The year is nearly gone, and many of us are saying "Good riddance". And I apologize for not keeping this blog more up to date, but it has been a very busy year. I will admit it has been a tough year in many ways. And to hear most folks tell it, real estate took the biggest hit.
But that isn't quite so. Sure, those who choose to do the same things, in the same ways, even when circumstances change will find themselves behind the 8-Ball. But for those of us with many "tricks" in our bag, and with the will to innovate and come up with new ideas, this has been a boom time. Why?
Because regardless of the economy, people need places to live. And regardless of the economy, the population grows. And BECAUSE of the economy, the wise investor will find the best bargains among the many bargains available, and repackage them to make them more appealing to buyers, using unusual incentives.
During these times, sellers are desperate because there are fewer buyers. And the seller is probably in financial trouble and must sell. So here is one strategy I have been using with tremendous success...
The seller needs to get rid of that mortgage payment. He knows he cannot sell for a profit as values are down. But there are no buyers. If he doesn't find a solution ASAP, he will lose his home to foreclosure and his credit will be shot for a decade.
So I step up with a solution (money is not made from real estate - it is made from offering solutions to people's problems).
First, an example:
In an area where the average home is selling for $175,000, I find one that is worth as much, but the seller is desperate and has reduced the price to $160K. I specifically choose one where the mortgage payment is lower than average (older mortgages, as the property was purchased for much less several years ago, before the boom).
My offer: I will lease option the property and pay him a monthly payment that will cover the mortgage, so he is "out from under" and his credit is saved. I also offer the full $175,000 purchase price at the time I exercise the option - more than he was asking (but still not more than it is worth).
The option period is at least 3 years, and $500 of each monthly lease payment gets applied to the purchase price when I buy.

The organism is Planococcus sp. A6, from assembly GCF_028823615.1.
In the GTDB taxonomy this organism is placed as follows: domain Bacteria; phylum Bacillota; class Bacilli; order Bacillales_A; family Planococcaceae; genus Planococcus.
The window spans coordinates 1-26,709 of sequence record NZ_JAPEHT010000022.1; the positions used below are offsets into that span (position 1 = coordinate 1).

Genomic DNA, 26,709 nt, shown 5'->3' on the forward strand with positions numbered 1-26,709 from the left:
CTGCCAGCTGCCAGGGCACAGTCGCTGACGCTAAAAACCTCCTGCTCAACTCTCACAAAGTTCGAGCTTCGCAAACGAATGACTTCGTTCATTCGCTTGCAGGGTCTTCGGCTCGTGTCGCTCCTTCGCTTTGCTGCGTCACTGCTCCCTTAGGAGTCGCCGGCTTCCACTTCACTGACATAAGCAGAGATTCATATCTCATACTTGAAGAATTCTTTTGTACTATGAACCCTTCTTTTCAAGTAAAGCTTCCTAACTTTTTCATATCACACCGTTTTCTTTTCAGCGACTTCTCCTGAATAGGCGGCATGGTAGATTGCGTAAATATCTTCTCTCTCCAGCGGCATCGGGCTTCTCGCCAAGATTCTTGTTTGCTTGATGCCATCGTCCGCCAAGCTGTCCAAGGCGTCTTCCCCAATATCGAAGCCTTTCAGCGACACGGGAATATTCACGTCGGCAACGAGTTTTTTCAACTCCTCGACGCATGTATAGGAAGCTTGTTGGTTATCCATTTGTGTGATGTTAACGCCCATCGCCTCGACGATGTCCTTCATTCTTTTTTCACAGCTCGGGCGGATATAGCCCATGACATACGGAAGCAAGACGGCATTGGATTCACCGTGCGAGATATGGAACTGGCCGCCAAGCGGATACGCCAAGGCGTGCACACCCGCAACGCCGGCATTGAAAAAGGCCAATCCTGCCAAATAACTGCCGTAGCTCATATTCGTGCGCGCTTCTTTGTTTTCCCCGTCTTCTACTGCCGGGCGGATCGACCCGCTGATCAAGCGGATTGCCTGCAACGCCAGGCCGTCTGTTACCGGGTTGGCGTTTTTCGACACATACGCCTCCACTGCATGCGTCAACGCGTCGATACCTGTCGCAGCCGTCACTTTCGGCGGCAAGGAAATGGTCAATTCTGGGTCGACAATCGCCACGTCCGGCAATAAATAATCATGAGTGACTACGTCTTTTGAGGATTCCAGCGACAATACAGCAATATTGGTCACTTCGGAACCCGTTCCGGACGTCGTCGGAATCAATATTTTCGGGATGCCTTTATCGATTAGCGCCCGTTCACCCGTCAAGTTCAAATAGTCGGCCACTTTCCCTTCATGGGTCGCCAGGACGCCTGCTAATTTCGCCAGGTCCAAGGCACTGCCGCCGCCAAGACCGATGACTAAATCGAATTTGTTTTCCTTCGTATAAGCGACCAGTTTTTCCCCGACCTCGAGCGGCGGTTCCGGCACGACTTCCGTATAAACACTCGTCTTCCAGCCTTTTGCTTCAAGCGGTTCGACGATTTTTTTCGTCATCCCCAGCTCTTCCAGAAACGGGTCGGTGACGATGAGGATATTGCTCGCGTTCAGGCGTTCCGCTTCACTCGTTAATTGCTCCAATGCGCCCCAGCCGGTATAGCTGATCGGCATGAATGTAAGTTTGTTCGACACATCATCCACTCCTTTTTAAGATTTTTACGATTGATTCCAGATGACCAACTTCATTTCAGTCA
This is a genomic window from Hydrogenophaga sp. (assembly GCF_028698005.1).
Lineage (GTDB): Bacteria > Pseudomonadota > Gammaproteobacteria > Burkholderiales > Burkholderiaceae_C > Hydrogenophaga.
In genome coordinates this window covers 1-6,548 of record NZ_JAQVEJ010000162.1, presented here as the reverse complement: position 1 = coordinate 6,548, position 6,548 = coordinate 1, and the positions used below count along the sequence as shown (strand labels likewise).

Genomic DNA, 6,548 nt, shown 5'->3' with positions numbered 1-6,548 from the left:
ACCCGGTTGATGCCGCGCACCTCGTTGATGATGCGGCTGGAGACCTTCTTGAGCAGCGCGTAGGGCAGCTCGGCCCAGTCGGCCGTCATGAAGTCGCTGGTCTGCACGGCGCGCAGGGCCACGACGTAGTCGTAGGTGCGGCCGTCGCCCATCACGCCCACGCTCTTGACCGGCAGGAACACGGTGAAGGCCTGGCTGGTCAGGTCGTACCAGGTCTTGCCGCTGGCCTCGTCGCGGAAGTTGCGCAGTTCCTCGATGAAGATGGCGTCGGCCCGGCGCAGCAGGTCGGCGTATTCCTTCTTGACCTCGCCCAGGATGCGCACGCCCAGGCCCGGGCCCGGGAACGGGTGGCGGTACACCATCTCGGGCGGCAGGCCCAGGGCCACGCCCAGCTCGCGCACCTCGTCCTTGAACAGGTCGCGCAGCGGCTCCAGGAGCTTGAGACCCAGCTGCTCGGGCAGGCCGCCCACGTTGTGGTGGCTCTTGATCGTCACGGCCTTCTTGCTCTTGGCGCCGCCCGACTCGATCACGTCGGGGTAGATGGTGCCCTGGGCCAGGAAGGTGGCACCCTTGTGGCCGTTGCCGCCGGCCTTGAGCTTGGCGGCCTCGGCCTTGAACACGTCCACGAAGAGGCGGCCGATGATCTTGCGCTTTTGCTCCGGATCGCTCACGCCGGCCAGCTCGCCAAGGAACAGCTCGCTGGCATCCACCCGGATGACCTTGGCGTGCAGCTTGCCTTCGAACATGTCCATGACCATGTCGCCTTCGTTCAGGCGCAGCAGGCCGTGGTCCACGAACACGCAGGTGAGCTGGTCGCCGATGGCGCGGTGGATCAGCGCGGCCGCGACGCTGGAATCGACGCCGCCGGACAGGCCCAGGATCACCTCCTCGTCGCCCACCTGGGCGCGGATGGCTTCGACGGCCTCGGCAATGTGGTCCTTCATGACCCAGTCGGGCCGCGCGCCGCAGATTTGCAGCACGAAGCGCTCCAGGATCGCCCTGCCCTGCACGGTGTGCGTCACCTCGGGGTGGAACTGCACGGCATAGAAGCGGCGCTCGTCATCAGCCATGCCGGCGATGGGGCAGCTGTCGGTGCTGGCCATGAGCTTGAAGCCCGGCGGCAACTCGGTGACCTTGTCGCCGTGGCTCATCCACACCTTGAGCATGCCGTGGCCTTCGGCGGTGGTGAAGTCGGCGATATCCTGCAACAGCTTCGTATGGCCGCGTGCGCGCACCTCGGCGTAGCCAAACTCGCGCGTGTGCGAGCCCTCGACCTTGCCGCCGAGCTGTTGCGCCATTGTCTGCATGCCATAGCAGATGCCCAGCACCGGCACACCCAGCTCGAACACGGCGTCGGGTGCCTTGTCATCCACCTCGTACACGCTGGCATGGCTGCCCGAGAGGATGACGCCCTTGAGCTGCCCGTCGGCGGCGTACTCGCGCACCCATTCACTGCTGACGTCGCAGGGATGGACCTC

I then sublet to a tenant for at least the amount I am paying the seller each month, so the place costs me nothing. (I also get first month's rent & security deposit which goes in my pocket now).
In three years, the economy should be brighter, and the home value should have increased at least a little. If I can find a buyer, I exercise the option and flip the property to my buyer (which may even be the tenant).
I resell for $185K
My purchase price is $175K
Remember the $500/month being applied? Times 36 months is $18,000 applied, so I only owe $157,000 at closing, and I pocket the difference between $157K and $185K (that's $28,000 profit).
In this economy, it is not difficult to lease option at least 4-5 a month. With an average of $2500 deposit per, that's at least $10,000/month in pocket, now. And beginning in 3 years, I start flipping 4-5 per month, for a net of roughly $100,000+ per month.
Now, just try to make that kind of money at the 7-11. Or even in a cushy office job.
This is just one of the methods my students are using today. Of course, it would not be wise to try it unless you have the specifically designed contracts provided in "The Simple Man's Guide to Real Estate", as they protect you from liability and insure better profitability. And having a professional coach is great, especially if you are new to this. He or she will "hold your hand" through the entire routine.
Now, back to this blog - I will try to do a much better job in 2010 of keeping it moving for you...